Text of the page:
SPRINGFIELD — The head of an influential bloc of black lawmakers says he may be able to support a law that allows Illinoisans to carry concealed weapons in every county except the state’s most populated one.
State Rep. Will Davis, D-Homewood, who chairs the House Legislative Black Caucus, said Cook County is too congested to allow people to carry firearms on the streets and should be exempted from any statewide concealed gun law.
“I think there could be some room for compromise,” Davis said.
As head of the black caucus, Davis could play a key role in crafting a concealed weapons law in the wake of a federal court ruling Tuesday that struck down as unconstitutional the state law that prohibits most citizens from carrying a concealed handgun in public.
In a 2-1 opinion, the Chicago-based 7th U.S. Circuit Court of Appeals gave the General Assembly 180 days to revise its law, saying the U.S. Supreme Court has recognized a right to bear arms for self-defense.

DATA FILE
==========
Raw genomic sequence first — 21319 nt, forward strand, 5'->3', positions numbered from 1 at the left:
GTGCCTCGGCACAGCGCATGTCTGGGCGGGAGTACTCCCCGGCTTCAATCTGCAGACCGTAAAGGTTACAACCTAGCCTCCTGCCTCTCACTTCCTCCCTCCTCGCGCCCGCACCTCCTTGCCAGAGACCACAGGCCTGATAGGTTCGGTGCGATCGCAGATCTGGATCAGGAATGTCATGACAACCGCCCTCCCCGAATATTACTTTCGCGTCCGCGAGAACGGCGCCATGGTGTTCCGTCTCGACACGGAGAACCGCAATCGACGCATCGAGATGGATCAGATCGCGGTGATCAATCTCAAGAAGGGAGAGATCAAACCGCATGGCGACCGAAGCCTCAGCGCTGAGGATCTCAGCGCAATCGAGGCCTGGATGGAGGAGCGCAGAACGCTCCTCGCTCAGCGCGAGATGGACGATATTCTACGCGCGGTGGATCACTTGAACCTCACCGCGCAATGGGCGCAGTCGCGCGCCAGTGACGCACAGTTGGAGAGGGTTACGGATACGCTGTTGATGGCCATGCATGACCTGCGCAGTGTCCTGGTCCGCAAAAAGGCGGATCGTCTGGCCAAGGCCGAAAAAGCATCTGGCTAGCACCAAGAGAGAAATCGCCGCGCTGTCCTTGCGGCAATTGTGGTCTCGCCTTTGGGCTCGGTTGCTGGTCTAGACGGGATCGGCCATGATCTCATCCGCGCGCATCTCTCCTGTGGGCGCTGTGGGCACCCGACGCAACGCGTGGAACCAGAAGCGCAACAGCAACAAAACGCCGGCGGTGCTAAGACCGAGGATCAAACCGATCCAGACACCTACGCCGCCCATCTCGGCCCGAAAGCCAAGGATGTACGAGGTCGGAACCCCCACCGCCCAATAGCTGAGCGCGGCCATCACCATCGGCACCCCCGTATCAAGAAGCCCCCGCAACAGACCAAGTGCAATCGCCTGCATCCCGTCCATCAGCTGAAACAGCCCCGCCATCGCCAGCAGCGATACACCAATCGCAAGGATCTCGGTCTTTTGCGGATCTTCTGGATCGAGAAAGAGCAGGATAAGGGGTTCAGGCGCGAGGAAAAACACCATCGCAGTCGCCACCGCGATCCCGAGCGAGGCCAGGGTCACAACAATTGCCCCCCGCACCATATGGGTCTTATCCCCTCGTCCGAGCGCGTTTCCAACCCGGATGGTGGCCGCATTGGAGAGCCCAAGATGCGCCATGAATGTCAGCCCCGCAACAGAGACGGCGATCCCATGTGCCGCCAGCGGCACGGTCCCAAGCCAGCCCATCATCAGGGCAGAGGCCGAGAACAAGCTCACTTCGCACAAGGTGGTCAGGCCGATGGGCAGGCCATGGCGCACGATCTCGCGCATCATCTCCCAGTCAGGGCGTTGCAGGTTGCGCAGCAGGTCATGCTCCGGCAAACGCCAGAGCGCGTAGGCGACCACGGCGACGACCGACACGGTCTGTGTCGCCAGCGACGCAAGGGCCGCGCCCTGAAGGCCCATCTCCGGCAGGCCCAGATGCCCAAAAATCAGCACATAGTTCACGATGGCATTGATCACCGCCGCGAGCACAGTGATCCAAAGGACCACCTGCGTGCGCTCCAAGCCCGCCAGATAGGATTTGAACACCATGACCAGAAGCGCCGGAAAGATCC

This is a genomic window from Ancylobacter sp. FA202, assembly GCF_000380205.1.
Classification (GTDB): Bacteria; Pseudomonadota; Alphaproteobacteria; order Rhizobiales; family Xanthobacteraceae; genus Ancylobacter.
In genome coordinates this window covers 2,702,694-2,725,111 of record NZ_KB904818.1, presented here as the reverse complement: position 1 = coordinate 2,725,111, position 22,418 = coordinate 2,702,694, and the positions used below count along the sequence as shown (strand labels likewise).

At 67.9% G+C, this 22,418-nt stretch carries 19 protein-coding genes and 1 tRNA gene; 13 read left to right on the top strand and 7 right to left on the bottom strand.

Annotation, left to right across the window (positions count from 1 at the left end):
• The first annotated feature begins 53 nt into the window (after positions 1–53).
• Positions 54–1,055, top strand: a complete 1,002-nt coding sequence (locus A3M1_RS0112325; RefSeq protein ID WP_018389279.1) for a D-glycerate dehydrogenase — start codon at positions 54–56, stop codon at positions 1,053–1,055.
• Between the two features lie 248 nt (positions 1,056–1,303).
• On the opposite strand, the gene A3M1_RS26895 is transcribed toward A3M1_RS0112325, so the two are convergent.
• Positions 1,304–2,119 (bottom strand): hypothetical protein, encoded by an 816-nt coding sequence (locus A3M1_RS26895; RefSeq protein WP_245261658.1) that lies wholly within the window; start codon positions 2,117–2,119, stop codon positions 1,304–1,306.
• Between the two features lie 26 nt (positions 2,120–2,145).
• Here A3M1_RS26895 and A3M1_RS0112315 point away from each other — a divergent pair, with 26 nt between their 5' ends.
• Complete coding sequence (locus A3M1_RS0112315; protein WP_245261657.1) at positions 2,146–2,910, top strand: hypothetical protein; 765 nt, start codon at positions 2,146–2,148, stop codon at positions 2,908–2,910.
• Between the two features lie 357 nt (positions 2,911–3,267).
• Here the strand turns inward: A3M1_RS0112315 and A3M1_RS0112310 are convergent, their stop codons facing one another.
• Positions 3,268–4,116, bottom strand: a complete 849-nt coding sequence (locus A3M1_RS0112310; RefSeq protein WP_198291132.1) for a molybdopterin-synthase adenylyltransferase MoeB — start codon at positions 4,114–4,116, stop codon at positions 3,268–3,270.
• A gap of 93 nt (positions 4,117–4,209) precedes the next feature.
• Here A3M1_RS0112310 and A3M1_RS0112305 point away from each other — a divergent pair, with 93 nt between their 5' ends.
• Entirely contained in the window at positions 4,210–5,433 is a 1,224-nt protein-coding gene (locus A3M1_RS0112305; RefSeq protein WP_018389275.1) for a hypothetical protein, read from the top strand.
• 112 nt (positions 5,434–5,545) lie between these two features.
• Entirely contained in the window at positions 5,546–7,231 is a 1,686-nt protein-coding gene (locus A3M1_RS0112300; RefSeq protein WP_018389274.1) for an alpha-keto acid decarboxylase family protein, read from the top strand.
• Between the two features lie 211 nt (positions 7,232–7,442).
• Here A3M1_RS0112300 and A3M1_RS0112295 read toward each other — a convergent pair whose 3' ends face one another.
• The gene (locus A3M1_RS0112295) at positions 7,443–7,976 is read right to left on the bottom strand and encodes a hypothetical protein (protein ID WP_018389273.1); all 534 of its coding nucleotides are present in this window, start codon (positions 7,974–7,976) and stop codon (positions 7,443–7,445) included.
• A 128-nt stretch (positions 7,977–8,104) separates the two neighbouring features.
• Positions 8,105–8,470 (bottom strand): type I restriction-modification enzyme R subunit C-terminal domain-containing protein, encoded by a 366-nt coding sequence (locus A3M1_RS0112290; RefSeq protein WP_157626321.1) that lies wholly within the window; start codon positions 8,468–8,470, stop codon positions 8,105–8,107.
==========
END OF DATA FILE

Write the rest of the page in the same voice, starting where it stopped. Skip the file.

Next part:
Last year, members of the black caucus were instrumental in helping defeat an attempt by downstate lawmakers to put a concealed weapons law on the books.
Davis said the restrictions in that proposal — which included background checks, mandatory training and limits on where guns would be allowed — didn’t go far enough.
His proposal to exempt Cook County from a new law is just one potential restriction being considered as gun control groups gird for a battle with gun rights organizations such as the National Rifle Association.
Colleen Daley, executive director of the Illinois Council Against Handgun Violence, said Illinois lawmakers should approve the most restrictive concealed carry law in the nation.
“We’re not talking about teddy bears here. We’re talking about guns. Guns kill people,” Daley said.
As Daley sees it, once a restrictive law is in place, the NRA and other gun rights groups could then challenge the law in the courts to find out what will be permitted and what will be tossed out.
Richard Pearson, executive director of the Illinois State Rifle Association, scoffed at the idea of exempting Cook County.
“Will Davis can go fly a kite,” Pearson said. “We’ve have the court on our side. We’re not exempting Cook County. They are the people who actually need this law the most.”
Meanwhile, in his first public comments about the appeals court decision, Gov. Pat Quinn said he thinks there should be some restrictions on who can get a permit and where concealed weapons can be carried. Those could include barring people with domestic violence records or mental health problems, he said.
“We have to have reasonable limitations so people have clear situations where they should not be carrying a gun,” Quinn said.